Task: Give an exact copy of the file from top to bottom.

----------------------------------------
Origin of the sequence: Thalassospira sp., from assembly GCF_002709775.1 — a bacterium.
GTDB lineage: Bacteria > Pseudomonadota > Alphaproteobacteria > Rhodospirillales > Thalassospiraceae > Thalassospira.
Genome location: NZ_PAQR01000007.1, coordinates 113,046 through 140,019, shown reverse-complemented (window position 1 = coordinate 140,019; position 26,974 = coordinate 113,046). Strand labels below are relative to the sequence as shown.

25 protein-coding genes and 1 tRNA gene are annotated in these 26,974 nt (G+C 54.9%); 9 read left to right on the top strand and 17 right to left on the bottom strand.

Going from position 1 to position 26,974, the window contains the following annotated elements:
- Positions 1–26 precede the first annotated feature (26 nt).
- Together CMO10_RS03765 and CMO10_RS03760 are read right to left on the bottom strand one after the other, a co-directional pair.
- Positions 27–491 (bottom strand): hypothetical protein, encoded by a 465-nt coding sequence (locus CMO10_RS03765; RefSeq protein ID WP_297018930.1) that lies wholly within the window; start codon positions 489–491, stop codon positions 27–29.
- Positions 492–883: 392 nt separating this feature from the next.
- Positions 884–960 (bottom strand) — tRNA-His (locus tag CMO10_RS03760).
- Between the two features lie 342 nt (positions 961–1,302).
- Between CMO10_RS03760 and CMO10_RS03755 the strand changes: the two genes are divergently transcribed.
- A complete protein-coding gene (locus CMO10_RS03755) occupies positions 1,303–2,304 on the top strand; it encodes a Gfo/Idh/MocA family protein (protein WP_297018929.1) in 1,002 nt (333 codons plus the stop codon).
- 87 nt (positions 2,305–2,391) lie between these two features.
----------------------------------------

Origin of the sequence: Thalassospira sp., from assembly GCF_002709775.1 — a bacterium.
GTDB lineage: Bacteria > Pseudomonadota > Alphaproteobacteria > Rhodospirillales > Thalassospiraceae > Thalassospira.
Genome location: NZ_PAQR01000007.1, coordinates 113,046 through 140,019, shown reverse-complemented (window position 1 = coordinate 140,019; position 26,974 = coordinate 113,046). Strand labels below are relative to the sequence as shown.

25 protein-coding genes and 1 tRNA gene are annotated in these 26,974 nt (G+C 54.9%); 9 read left to right on the top strand and 17 right to left on the bottom strand.

Going from position 1 to position 26,974, the window contains the following annotated elements:
- Positions 1–26 precede the first annotated feature (26 nt).
- Together CMO10_RS03765 and CMO10_RS03760 are read right to left on the bottom strand one after the other, a co-directional pair.
- Positions 27–491 (bottom strand): hypothetical protein, encoded by a 465-nt coding sequence (locus CMO10_RS03765; RefSeq protein ID WP_297018930.1) that lies wholly within the window; start codon positions 489–491, stop codon positions 27–29.
- Positions 492–883: 392 nt separating this feature from the next.
- Positions 884–960 (bottom strand) — tRNA-His (locus tag CMO10_RS03760).
- Between the two features lie 342 nt (positions 961–1,302).
- Between CMO10_RS03760 and CMO10_RS03755 the strand changes: the two genes are divergently transcribed.
- A complete protein-coding gene (locus CMO10_RS03755) occupies positions 1,303–2,304 on the top strand; it encodes a Gfo/Idh/MocA family protein (protein WP_297018929.1) in 1,002 nt (333 codons plus the stop codon).
- 87 nt (positions 2,305–2,391) lie between these two features.